Whereas ancient jurisprudence presumes that law emanates from the seat of power–with an absolutist king or emperor commanding authority in all realms, including the legal domain–a distinctive strand within Jewish jurisprudence advances a different paradigm. Although Ancient Near Eastern and much biblical literature project the king as the supreme judge, Deuteronomy 17 (the primary normative text about kingship and legal authority) dramatically revises this approach by establishing independent judicial officials operating beyond the reach of the king. This seminal, if anomalous, text assumes heightened significance in post-biblical literature.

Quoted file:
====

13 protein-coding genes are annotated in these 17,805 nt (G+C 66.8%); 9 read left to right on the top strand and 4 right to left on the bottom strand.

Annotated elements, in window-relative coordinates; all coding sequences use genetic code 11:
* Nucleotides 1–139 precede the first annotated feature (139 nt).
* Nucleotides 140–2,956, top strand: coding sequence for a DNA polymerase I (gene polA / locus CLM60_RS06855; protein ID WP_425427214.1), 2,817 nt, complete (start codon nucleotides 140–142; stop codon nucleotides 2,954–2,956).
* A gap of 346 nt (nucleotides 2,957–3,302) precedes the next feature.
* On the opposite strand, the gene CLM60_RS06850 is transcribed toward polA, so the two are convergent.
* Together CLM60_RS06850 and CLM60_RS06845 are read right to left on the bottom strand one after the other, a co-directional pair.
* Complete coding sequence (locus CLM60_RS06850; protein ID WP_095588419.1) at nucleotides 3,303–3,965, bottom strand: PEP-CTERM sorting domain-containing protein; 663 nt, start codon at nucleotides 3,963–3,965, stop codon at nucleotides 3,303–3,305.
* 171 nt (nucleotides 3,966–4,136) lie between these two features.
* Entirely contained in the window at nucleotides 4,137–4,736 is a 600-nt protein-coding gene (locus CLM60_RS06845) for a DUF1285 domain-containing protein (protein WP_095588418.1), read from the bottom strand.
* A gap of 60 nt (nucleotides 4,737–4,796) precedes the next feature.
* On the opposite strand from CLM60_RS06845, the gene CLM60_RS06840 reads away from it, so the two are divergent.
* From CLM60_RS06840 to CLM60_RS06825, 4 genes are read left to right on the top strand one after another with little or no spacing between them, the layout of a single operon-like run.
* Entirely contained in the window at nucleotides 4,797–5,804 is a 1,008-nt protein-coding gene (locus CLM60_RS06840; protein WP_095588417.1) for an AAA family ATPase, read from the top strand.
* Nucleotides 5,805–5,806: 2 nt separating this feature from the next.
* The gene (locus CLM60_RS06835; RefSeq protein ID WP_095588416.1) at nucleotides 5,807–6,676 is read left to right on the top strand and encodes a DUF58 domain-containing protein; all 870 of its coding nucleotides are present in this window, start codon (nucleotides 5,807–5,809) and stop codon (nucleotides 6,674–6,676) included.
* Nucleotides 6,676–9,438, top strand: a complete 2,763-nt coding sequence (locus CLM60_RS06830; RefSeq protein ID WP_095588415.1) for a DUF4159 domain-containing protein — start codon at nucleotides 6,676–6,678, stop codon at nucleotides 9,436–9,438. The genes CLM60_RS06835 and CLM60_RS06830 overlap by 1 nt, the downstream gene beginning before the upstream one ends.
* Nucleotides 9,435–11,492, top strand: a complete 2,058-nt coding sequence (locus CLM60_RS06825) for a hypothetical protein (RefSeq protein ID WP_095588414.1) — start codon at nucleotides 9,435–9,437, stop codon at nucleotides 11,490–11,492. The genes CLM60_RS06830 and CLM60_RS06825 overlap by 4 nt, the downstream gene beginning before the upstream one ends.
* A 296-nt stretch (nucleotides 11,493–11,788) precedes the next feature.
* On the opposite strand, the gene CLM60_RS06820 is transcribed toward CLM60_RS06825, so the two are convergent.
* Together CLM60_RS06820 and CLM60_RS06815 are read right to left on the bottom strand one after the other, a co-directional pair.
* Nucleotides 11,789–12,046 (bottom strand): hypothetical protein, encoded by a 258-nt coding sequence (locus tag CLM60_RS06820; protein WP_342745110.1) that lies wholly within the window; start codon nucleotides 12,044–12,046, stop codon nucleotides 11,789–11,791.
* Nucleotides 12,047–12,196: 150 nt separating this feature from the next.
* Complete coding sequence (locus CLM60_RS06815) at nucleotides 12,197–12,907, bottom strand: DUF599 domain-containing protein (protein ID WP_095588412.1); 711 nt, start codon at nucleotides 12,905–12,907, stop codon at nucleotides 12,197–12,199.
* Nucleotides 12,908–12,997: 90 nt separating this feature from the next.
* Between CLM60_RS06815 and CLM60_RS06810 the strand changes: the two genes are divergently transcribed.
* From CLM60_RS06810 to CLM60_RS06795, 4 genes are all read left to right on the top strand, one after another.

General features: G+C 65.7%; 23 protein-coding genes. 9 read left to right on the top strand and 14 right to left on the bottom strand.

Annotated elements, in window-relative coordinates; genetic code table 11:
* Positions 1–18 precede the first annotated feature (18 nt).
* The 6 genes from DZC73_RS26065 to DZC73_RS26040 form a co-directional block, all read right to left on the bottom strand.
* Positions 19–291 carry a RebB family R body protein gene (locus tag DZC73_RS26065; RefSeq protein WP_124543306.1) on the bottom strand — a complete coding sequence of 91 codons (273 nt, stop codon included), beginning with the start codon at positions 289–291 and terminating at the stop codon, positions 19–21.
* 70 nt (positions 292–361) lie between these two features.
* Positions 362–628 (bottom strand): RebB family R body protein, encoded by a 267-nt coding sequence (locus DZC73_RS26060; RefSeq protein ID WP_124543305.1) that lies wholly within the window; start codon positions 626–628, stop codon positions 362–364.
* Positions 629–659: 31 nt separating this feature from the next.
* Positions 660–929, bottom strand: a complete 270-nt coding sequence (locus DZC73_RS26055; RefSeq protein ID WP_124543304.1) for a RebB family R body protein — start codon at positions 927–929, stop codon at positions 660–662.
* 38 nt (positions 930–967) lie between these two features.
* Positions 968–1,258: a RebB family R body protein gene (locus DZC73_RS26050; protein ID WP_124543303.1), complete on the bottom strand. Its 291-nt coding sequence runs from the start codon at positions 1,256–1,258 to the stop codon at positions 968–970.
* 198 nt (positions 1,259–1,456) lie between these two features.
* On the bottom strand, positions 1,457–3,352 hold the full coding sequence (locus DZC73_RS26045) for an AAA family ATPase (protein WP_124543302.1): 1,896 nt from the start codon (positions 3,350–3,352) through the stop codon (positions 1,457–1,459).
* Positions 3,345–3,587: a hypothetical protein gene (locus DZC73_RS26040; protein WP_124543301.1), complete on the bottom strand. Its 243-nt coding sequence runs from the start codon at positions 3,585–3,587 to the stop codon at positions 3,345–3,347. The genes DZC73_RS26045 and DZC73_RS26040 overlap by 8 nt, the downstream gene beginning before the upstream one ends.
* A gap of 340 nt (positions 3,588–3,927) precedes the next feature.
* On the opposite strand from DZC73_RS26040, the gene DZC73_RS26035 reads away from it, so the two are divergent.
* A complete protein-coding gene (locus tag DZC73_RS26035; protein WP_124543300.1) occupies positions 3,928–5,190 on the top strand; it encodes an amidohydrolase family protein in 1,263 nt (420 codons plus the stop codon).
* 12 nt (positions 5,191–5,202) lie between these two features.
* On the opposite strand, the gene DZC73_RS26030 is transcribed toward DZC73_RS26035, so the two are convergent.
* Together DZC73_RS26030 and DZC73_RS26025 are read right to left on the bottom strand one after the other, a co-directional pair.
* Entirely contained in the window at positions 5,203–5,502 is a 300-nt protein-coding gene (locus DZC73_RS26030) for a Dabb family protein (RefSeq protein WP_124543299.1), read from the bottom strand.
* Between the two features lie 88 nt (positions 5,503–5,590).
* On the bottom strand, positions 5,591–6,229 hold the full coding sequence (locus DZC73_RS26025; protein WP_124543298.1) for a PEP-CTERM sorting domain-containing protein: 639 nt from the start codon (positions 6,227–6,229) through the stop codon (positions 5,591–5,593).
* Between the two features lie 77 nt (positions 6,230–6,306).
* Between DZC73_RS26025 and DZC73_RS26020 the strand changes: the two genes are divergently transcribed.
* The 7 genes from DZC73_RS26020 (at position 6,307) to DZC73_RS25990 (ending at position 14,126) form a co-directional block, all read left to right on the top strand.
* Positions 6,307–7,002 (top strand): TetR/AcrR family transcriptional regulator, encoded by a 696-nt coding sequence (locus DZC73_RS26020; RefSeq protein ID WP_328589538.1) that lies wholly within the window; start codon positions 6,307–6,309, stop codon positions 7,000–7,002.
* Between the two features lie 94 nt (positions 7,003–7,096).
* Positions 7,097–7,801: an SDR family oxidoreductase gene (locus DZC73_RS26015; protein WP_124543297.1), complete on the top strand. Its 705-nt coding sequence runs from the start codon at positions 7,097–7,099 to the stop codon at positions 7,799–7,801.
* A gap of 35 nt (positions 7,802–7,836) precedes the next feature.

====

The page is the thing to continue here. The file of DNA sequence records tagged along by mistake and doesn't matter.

Elaborating on Deuteronomy 17, post-biblical commentators present a variety of models of judicial administration. Philo attempts to harmonize Deuteronomy with the dominant biblical attitude toward kingship by restoring the monarch’s judicial role. Various Qumran texts seek to circumscribe the sovereign, and largely locate justice outside of the royal domain in priestly quorums. Moreover, certain writings build upon the Deuteronomic foundation in striking ways. A leading voice within tannaitic literature extends and institutionalizes the role of the judiciary and seeks to purge the legal edifice from additional influences of power (beyond royal intervention). At the same time, tannaitic writings elevate the distinct political responsibilities of a sovereign. A very different voice in early Jewish jurisprudence, especially manifest in Josephus’s writings, aims to eliminate political authority altogether and reconstitute the ideal polity upon the foundation of the rule of law. Abandoning the regnant notion of imperial law, such writings advance robust visions of law’s empire.